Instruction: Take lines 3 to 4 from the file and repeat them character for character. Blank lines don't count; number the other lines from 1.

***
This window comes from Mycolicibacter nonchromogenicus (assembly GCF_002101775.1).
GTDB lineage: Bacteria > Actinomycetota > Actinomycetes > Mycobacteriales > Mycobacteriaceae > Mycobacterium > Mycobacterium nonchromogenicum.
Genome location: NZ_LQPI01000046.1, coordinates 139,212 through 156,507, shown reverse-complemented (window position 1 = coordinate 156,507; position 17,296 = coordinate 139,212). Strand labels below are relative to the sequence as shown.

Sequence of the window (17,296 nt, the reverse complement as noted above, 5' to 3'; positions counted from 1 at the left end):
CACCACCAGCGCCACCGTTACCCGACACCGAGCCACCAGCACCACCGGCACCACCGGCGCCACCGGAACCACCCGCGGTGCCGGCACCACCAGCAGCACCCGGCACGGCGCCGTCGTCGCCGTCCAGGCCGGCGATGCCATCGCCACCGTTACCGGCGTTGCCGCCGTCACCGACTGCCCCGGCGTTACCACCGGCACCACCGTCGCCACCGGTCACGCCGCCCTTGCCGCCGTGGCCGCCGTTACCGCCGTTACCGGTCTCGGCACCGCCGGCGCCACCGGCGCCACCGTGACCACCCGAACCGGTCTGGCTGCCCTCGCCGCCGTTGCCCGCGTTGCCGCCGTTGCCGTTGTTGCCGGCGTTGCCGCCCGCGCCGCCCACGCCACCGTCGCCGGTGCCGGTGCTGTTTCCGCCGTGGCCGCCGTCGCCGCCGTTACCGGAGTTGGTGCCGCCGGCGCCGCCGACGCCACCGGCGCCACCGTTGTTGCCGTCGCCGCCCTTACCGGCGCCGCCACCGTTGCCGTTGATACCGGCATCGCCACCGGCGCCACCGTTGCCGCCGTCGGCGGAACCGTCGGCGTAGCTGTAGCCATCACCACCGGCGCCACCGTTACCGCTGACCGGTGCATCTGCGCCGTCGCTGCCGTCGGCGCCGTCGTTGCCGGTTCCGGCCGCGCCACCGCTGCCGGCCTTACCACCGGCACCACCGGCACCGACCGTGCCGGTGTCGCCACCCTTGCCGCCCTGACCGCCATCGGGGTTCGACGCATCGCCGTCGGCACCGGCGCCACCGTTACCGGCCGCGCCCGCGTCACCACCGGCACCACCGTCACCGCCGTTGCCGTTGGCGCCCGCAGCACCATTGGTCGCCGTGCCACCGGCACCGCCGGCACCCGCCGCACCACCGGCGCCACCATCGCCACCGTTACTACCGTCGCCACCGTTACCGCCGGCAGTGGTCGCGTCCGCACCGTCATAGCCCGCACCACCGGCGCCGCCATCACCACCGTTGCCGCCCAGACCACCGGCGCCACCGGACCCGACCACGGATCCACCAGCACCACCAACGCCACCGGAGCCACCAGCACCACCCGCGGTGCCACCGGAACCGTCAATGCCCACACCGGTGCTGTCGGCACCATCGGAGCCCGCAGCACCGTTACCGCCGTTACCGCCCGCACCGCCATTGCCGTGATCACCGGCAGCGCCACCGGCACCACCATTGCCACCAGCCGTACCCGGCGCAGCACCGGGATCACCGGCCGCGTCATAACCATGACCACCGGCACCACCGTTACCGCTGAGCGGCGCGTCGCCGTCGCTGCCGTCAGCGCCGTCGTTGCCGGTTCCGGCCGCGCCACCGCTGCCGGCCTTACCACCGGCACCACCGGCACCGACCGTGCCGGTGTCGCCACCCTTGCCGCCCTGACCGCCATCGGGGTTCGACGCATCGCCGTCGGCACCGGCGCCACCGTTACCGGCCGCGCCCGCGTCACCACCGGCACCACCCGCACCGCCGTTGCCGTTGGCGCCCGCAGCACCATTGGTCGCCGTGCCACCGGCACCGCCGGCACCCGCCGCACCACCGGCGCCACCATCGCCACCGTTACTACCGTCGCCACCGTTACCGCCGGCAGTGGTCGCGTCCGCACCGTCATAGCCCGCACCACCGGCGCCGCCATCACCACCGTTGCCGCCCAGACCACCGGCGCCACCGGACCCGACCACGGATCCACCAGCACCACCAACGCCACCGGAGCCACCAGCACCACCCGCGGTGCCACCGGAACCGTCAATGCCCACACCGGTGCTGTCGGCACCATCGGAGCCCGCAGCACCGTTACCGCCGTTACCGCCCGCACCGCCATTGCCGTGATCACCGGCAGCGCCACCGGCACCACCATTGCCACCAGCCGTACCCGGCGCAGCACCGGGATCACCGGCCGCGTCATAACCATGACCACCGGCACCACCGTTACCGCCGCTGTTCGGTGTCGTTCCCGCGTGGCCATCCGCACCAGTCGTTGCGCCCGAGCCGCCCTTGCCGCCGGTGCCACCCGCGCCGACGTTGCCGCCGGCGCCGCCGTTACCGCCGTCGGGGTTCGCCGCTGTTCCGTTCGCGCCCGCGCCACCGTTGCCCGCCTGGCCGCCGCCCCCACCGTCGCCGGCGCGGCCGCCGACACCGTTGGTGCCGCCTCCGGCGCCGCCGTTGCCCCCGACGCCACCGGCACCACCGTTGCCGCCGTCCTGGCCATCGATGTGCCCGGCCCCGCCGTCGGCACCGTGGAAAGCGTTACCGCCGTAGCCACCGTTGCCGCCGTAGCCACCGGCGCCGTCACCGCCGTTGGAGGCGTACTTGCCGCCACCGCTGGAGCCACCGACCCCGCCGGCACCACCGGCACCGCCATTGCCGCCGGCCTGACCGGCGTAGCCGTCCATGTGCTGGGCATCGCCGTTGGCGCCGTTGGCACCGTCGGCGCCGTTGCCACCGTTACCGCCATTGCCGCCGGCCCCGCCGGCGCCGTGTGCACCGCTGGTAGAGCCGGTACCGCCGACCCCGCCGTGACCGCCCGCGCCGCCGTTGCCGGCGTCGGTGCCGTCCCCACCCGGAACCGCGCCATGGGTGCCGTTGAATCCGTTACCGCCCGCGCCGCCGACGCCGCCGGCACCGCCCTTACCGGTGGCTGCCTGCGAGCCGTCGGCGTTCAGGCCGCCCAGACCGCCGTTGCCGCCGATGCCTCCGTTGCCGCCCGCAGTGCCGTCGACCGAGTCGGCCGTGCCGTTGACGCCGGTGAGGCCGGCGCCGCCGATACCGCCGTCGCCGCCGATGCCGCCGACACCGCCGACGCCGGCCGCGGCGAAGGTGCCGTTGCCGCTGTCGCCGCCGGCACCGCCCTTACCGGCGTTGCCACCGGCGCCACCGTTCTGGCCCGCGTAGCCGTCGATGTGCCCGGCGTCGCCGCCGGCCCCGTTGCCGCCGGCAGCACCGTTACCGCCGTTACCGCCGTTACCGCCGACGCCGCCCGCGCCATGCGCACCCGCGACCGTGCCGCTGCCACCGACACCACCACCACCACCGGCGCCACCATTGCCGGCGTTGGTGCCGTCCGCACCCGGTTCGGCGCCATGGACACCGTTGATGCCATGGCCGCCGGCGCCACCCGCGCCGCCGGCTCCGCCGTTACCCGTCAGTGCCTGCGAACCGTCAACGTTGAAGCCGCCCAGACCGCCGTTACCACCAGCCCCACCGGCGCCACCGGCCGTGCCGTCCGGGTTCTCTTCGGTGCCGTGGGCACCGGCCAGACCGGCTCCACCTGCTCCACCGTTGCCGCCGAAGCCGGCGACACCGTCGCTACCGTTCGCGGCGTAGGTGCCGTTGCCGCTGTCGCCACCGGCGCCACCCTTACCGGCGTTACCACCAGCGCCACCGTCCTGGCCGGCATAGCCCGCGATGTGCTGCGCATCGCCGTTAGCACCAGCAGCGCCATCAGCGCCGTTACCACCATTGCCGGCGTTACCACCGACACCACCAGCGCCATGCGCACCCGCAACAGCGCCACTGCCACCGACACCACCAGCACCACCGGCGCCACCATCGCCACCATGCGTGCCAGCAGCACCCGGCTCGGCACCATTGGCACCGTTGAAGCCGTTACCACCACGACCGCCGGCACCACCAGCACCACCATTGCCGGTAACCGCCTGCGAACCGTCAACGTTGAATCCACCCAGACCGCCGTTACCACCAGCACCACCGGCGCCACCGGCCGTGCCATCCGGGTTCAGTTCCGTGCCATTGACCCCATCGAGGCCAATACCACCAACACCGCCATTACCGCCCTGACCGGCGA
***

Genome location: NZ_LQPI01000046.1, coordinates 139,212 through 156,507, shown reverse-complemented (window position 1 = coordinate 156,507; position 17,296 = coordinate 139,212). Strand labels below are relative to the sequence as shown.

Sequence of the window (17,296 nt, the reverse complement as noted above, 5' to 3'; positions counted from 1 at the left end):